My Favorite Climb: OMG. “Golden Dream” (5.9+). What a FANTASTIC climb! If this were in the Trapps, there’d be a constant line waiting for it. Perfect crack in a corner. Hand jams with delicate stemming on thin faces. Beautiful moves, and the crack eats nuts. (See the picture above for a picture of a climber on Golden Dream).


Climber on the Clamshell Wall at Dickie Barre, Minnewaska State Park, Gunks.

Dickie Barre

In 2013, the Gunks Climbers Coalition worked with Minnewaska State Park Preserve to open Dickie Barre cliff for climbing. It required a lot of time to survey the cliff, record all the plant life at the top and bottom of each climb and a huge volunteer effort to make the Bullwheel trail carriage road in good enough shape to allow emergency vehicles.

Parking: Peter’s Kill lot on the right (north) side of Rt. 44/55 going west. Part of Minnewaska Lake State Park Preserve.

Facilities: Nice bathrooms with composting toilets and a sink. Pack out your own garbage. Park office located in the same building.

Approach: Walk slightly left of the bathroom building until there’s a big gap in the cliff where you can walk through on a carriage road. Go right on the Bull Wheel Trail for approximately 15 minutes until you see the Dickie Barre Cliff on the left.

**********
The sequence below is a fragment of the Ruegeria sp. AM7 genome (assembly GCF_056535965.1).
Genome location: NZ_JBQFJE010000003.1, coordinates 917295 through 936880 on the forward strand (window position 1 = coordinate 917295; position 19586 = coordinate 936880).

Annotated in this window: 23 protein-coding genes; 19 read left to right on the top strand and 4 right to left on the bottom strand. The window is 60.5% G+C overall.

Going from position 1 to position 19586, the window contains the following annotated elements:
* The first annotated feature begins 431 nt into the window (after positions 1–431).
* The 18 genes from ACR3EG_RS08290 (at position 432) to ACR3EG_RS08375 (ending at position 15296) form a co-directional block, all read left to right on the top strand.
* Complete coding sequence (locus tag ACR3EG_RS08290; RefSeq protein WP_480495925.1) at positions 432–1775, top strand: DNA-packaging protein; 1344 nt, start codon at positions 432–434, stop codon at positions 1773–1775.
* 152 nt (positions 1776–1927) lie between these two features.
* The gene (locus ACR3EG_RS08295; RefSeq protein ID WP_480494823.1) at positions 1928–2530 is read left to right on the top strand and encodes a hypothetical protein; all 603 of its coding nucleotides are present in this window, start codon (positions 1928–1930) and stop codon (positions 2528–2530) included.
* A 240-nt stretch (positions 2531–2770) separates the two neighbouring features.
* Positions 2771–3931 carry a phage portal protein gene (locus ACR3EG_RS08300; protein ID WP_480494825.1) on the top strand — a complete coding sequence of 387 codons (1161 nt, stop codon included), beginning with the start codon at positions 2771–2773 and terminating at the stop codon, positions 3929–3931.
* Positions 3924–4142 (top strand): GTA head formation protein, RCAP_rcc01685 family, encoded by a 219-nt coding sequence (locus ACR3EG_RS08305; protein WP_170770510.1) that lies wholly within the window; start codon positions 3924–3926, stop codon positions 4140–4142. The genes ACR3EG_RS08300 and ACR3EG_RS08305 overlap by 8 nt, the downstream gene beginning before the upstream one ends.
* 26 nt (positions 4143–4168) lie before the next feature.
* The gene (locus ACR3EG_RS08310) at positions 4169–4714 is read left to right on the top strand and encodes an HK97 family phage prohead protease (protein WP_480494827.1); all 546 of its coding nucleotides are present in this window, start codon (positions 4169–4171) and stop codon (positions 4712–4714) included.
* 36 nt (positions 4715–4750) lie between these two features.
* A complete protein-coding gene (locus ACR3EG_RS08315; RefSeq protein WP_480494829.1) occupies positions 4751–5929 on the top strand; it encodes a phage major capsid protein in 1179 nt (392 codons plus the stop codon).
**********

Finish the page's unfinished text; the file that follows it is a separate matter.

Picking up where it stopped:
Guidebook: There’s a guidebook that came out in 2015 for Peter’s Kill and Dickie Barre in Minnewaska State Park, by Marty Molitoris and Mike Rawdon. I got to name one of the climbs, “Ariel’s Brassiere,” on the Clam Shell wall. I’m not sure what my daughter Ariel thinks of this. The guidebook is also published on the Gunks Apps platform (same information as in the printed book).

Climbing: Lead or take the easy scramble to the top to set up top ropes on 1 pitch climbs. A number of them have had bolt anchors installed at the top for people to set up top rope anchors. There are many moderate routes here. The highlight is the Clam Shell wall, a tall continuous face with bolted anchors along the top.


View of the beautiful Mohonk Mountain House Resort on Lake Mohonk.

Mohonk Mountain House Resort

The Mohonk Mountain House is a privately owned commercial resort hotel. It’s historic, it’s magnificent, and it’s REALLY expensive. They own the Skytop cliff which was once open to climbers, then it was totally closed, but now it’s open only with their approved guiding service.

COST: Expensive! You are only allowed to climb if you use their approved guide service, Alpine Endeavors. Now these guides are terrific, but having the privilege to climb at Skytop comes at a steep price. See the website link below for guide rates.
WEBSITEAlpine Endeavors (guides)
PHONE: 845-255-1000


Photo of Skytop cliff in beautiful autumn colors against a green field and blue skies.

Skytop Cliff – Gunks


Parking: If you’re registered for a day of guiding you should be able to park at the hotel.